The application will be examined by the Registrar as to whether it is contrary to public order or morality23 and contains the items stipulated above.24 The Registrar will approve the registration if he is satisfied that the application complies with the requirements without further examination as to whether the registration might be contrary to the requirement of newness.25 Once it is registered, the applicant will be issued a certificate of registration. The registration subsists for five years from the date of the application and may be renewed for two further consecutive periods of five years upon payment of the prescribed fee.26
The Design Rules stipulates that where a design contains a portrait of the President, member of the National Assembly, or a reproduction of the armorial bearings, insignia, orders of chivalry, decorations or flags of any country, state, city, borough, town, place, society, body corporate, institution or person, the applicant will be required to provide an evidence of consent to register and use them.27 The Registrar may refuse to register the design if the evidence of consent is not provided.28 Also, where the name or portrait of a living person appears on a design, the applicant would also be required to provide evidence of consent from such person to the Registrar and in the case of a deceased person, evidence of consent from his personal representatives.29
Industrial designs that are intended to be applied to the following articles are excluded from registration30:
- works of sculpture other than casts or models used or intended to be used as models or patterns to be multiplied by any industrial process;
- wall plaques and medals; and
- printed matter primarily of a literary or artistic character, including book jackets, calendars, certificates, coupons, dressmaking patterns, greeting cards, leaflets, maps, plans, postcards, stamps, trade advertisements, trade forms, and cards transfers and the like.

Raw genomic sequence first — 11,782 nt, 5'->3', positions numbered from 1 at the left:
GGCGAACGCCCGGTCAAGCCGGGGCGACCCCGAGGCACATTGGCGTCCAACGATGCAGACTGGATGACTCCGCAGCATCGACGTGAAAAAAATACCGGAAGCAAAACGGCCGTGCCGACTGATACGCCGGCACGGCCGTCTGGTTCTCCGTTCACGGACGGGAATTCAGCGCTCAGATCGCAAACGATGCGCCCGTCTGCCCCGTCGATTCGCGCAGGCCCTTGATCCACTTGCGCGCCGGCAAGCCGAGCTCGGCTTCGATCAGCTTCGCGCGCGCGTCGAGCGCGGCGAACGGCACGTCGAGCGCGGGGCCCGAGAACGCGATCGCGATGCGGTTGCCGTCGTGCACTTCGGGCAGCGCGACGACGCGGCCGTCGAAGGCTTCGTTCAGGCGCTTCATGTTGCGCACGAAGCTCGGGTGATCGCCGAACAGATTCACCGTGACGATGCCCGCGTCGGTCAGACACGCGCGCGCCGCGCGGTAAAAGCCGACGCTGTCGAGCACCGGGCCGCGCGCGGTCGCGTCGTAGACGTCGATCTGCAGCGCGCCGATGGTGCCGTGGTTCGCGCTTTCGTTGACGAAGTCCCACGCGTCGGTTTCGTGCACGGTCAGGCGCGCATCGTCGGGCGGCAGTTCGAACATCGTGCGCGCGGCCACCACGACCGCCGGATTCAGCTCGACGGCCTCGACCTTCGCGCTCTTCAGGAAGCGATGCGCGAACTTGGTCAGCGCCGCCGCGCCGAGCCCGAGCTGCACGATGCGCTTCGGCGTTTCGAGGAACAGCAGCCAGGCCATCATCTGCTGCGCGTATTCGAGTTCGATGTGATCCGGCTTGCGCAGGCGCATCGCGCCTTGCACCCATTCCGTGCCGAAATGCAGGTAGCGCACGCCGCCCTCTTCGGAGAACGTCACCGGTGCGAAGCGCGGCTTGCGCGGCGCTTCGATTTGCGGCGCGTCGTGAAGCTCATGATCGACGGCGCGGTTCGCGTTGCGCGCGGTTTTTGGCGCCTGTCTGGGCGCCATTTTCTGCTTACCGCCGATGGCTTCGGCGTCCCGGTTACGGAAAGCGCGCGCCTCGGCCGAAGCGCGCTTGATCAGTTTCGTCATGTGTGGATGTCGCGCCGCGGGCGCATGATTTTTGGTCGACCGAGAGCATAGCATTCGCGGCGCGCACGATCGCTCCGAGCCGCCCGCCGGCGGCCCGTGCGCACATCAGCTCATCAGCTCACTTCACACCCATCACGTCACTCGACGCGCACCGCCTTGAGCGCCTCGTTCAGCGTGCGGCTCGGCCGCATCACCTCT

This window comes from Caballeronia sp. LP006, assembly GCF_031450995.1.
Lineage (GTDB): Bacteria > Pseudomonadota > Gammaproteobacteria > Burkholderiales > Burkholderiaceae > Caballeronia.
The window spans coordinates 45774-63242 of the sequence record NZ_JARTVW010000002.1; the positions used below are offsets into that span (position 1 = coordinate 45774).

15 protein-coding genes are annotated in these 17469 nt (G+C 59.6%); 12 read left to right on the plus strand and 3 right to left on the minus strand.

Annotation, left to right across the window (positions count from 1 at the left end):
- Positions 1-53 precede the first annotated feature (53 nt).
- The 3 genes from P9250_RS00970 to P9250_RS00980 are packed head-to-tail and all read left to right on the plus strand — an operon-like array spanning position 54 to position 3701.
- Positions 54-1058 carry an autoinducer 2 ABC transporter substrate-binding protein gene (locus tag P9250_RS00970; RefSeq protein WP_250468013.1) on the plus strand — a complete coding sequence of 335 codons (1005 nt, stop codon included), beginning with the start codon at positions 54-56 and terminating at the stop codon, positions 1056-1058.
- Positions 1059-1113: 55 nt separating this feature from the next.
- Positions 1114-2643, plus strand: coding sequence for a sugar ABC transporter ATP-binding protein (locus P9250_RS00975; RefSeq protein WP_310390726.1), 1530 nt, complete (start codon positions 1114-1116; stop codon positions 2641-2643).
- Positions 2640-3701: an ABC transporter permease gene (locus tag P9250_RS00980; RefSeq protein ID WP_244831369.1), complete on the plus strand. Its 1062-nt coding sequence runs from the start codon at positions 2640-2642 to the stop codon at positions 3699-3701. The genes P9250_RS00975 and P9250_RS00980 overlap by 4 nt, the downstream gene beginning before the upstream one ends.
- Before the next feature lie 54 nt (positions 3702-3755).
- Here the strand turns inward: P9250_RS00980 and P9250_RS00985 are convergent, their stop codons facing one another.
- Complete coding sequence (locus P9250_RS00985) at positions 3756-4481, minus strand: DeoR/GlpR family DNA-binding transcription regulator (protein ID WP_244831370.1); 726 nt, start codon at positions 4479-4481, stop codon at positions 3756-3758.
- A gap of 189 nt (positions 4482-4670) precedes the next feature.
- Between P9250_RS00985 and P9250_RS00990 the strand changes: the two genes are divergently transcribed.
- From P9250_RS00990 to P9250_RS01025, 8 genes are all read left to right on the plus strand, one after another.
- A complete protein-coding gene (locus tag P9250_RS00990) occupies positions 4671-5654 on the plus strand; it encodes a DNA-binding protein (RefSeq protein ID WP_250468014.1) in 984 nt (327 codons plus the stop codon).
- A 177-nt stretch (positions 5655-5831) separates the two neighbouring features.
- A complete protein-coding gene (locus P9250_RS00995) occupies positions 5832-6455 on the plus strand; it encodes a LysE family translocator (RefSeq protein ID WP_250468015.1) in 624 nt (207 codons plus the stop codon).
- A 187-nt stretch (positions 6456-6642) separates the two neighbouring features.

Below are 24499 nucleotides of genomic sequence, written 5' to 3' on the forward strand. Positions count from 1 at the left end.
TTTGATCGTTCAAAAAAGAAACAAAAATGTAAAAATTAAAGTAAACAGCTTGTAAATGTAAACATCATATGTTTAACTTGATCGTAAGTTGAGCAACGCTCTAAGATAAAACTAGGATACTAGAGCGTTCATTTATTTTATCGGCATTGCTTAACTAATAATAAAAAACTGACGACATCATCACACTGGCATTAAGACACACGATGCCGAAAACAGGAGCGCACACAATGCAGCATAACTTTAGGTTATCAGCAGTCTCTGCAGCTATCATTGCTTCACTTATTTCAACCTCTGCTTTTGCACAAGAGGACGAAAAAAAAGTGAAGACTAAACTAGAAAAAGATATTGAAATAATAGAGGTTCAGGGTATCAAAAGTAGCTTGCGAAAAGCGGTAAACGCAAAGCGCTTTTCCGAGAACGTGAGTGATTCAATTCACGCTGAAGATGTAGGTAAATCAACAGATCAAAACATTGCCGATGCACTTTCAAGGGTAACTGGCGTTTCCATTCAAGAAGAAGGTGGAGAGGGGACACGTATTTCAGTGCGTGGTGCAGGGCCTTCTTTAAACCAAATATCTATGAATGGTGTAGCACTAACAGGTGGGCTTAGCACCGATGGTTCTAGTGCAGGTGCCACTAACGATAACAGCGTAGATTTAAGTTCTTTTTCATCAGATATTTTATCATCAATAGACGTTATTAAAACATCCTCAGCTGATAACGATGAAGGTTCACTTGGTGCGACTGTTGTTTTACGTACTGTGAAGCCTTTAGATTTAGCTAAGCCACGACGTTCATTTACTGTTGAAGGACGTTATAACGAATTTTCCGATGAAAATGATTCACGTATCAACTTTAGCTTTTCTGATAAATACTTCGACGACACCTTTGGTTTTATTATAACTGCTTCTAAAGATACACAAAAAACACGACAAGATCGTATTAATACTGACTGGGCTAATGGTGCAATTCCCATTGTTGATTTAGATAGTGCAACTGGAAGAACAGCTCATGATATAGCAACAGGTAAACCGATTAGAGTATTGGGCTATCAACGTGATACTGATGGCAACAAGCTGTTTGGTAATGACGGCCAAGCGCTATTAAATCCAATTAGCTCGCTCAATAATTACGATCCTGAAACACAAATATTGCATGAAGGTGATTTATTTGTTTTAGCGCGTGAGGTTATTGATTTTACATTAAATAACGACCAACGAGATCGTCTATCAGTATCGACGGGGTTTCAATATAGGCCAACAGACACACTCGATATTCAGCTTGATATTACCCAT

An applicant may elect that the design be kept secret for a maximum period of twelve months from the date of the application.31 Where the applicant elects this, the specimen of the design and kind or class of product which the design will be applied to will be enclosed in a sealed package. The package will be opened by the Registrar when the period of non-disclosure has elapsed, the applicant requests that the application be disclosed or when the expiration period of twelve months has elapsed.32
The right to registration of an industrial design vests in the person who is the first to file, even if he is not the true creator of the design.33 The registration confers upon the registered owner the right to restrict a third party from doing the following acts34:
- reproducing the design in the manufacture of a product,
- importing, selling or utilizing for commercial purposes a product reproducing the design; and
- holding such a product for the purpose of selling it or of utilizing it for commercial purposes the following acts.35
1 Bisola Scott, Associate Intellectual Property & Technology Law Department, SPA Ajibade & Co., Lagos, NIGERIA.
2 Section 12 Patents and Designs Act, Cap. P2, Laws of the Federation of Nigeria 2004 (PDA).
5 Cap. P2, Laws of the Federation of Nigeria 2004.
6 Section 13(1) (a) & (b) PDA.
7 See Controlled Plastics Ltd. v. Black Horse Plastic Industries Ltd. [1990-1991] FHCLR 180.
8 Section 13(5) PDA.
9 Section 13(3) PDA.
10 Section 13(4) PDA.
11 (1976) 7 S.C. 97.
12 Section 13 PDA.
13 Nwabachili C. (2015),Challenges to Effective Legal Protection of Industrial Designs in
Nigeria. Journal of Law, Policy and Globalization, Vol.33, p.10.
14 Oyewunmi, A. O. (2015), Nigerian Law of Intellectual Property, pg. 207.
16 (1972) R.P.C. 103.
17 Oyewunmi, A. O. (2015), Nigerian Law of Intellectual Property, pg. 207
19 Section 15(1)(a)(i) – (v) PDA.
20 Section 15(1)b(i) PDA.
21 Section 15(1)(b)(ii) PDA.
22 Section 15(1)(b)(iii) PDA.
23 Section 13(1)(b) PDA.
24 Section 15(1) PDA.
25 Section 16(2) PDA.
26 Section 20(1) (a) & (b) PDA.
27 Section 20 Design Rules, Subsidiary legislation to the Patents and Designs Act, Cap. P2, Laws of the Federation of Nigeria 2004.
30 Section 22 Design Rules, Subsidiary legislation to the Patents and Designs Act, Cap. P2, Laws of the Federation of Nigeria 2004.
31 Section 18(1) PDA.
32 Section 18(1)(a)(i)–(iii)PDA.
33 Section 14(1) PDA.
34 Section 19(1)(a)-(c) PDA.
35 Section 19(1) PDA.
The content of this article is intended to provide a general guide to the subject matter. Specialist advice should be sought about your specific circumstances.